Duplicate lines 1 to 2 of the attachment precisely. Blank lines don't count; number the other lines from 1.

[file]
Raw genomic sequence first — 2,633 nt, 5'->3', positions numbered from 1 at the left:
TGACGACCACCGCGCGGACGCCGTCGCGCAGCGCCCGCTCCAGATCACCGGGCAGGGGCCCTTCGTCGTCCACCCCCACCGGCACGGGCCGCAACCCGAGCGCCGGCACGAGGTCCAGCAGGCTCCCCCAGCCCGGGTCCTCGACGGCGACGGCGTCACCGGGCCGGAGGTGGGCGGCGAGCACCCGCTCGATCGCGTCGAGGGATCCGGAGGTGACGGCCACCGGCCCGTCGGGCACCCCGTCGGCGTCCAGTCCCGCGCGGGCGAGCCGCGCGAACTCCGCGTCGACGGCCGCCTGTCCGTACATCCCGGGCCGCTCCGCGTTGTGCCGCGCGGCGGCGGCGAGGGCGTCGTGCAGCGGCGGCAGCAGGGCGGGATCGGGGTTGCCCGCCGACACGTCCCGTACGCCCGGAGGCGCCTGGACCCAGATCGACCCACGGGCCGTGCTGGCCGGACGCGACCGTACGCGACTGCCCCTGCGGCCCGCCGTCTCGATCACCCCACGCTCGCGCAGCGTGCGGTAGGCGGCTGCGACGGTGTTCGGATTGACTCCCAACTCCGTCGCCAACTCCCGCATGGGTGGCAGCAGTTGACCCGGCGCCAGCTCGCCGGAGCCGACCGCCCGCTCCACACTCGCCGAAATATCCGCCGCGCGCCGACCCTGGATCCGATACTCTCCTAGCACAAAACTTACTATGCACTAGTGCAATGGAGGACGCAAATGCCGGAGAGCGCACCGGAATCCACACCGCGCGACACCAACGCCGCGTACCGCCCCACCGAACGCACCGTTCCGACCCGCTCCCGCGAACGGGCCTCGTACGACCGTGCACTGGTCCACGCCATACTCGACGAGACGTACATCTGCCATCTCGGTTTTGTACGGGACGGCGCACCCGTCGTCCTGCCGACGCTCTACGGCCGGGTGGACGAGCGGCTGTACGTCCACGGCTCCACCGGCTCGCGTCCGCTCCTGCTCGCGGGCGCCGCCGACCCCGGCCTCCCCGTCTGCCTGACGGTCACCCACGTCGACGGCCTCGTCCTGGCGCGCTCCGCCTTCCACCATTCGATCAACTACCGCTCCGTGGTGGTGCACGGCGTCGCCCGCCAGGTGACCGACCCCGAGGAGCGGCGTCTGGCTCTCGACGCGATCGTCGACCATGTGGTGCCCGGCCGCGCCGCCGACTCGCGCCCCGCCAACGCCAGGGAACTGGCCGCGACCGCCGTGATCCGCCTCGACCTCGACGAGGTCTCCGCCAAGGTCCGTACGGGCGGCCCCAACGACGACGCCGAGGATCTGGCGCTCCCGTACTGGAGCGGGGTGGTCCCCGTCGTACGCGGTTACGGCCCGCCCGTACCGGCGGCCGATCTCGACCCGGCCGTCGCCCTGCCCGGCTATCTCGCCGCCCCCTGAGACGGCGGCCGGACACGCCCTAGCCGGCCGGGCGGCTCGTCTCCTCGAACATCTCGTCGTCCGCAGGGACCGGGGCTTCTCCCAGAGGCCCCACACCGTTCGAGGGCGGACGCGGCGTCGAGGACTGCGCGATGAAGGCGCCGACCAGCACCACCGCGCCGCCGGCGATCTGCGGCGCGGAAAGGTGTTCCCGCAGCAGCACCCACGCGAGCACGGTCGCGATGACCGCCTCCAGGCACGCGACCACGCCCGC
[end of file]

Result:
Raw genomic sequence first — 2,633 nt, 5'->3', positions numbered from 1 at the left:
TGACGACCACCGCGCGGACGCCGTCGCGCAGCGCCCGCTCCAGATCACCGGGCAGGGGCCCTTCGTCGTCCACCCCCACCGGCACGGGCCGCAACCCGAGCGCCGGCACGAGGTCCAGCAGGCTCCCCCAGCCCGGGTCCTCGACGGCGACGGCGTCACCGGGCCGGAGGTGGGCGGCGAGCACCCGCTCGATCGCGTCGAGGGATCCGGAGGTGACGGCCACCGGCCCGTCGGGCACCCCGTCGGCGTCCAGTCCCGCGCGGGCGAGCCGCGCGAACTCCGCGTCGACGGCCGCCTGTCCGTACATCCCGGGCCGCTCCGCGTTGTGCCGCGCGGCGGCGGCGAGGGCGTCGTGCAGCGGCGGCAGCAGGGCGGGATCGGGGTTGCCCGCCGACACGTCCCGTACGCCCGGAGGCGCCTGGACCCAGATCGACCCACGGGCCGTGCTGGCCGGACGCGACCGTACGCGACTGCCCCTGCGGCCCGCCGTCTCGATCACCCCACGCTCGCGCAGCGTGCGGTAGGCGGCTGCGACGGTGTTCGGATTGACTCCCAACTCCGTCGCCAACTCCCGCATGGGTGGCAGCAGTTGACCCGGCGCCAGCTCGCCGGAGCCGACCGCCCGCTCCACACTCGCCGAAATATCCGCCGCGCGCCGACCCTGGATCCGATACTCTCCTAGCACAAAACTTACTATGCACTAGTGCAATGGAGGACGCAAATGCCGGAGAGCGCACCGGAATCCACACCGCGCGACACCAACGCCGCGTACCGCCCCACCGAACGCACCGTTCCGACCCGCTCCCGCGAACGGGCCTCGTACGACCGTGCACTGGTCCACGCCATACTCGACGAGACGTACATCTGCCATCTCGGTTTTGTACGGGACGGCGCACCCGTCGTCCTGCCGACGCTCTACGGCCGGGTGGACGAGCGGCTGTACGTCCACGGCTCCACCGGCTCGCGTCCGCTCCTGCTCGCGGGCGCCGCCGACCCCGGCCTCCCCGTCTGCCTGACGGTCACCCACGTCGACGGCCTCGTCCTGGCGCGCTCCGCCTTCCACCATTCGATCAACTACCGCTCCGTGGTGGTGCACGGCGTCGCCCGCCAGGTGACCGACCCCGAGGAGCGGCGTCTGGCTCTCGACGCGATCGTCGACCATGTGGTGCCCGGCCGCGCCGCCGACTCGCGCCCCGCCAACGCCAGGGAACTGGCCGCGACCGCCGTGATCCGCCTCGACCTCGACGAGGTCTCCGCCAAGGTCCGTACGGGCGGCCCCAACGACGACGCCGAGGATCTGGCGCTCCCGTACTGGAGCGGGGTGGTCCCCGTCGTACGCGGTTACGGCCCGCCCGTACCGGCGGCCGATCTCGACCCGGCCGTCGCCCTGCCCGGCTATCTCGCCGCCCCCTGAGACGGCGGCCGGACACGCCCTAGCCGGCCGGGCGGCTCGTCTCCTCGAACATCTCGTCGTCCGCAGGGACCGGGGCTTCTCCCAGAGGCCCCACACCGTTCGAGGGCGGACGCGGCGTCGAGGACTGCGCGATGAAGGCGCCGACCAGCACCACCGCGCCGCCGGCGATCTGCGGCGCGGAAAGGTGTTCCCGCAGCAGCACCCACGCGAGCACGGTCGCGATGACCGCCTCCAGGCACGCGACCACGCCCGC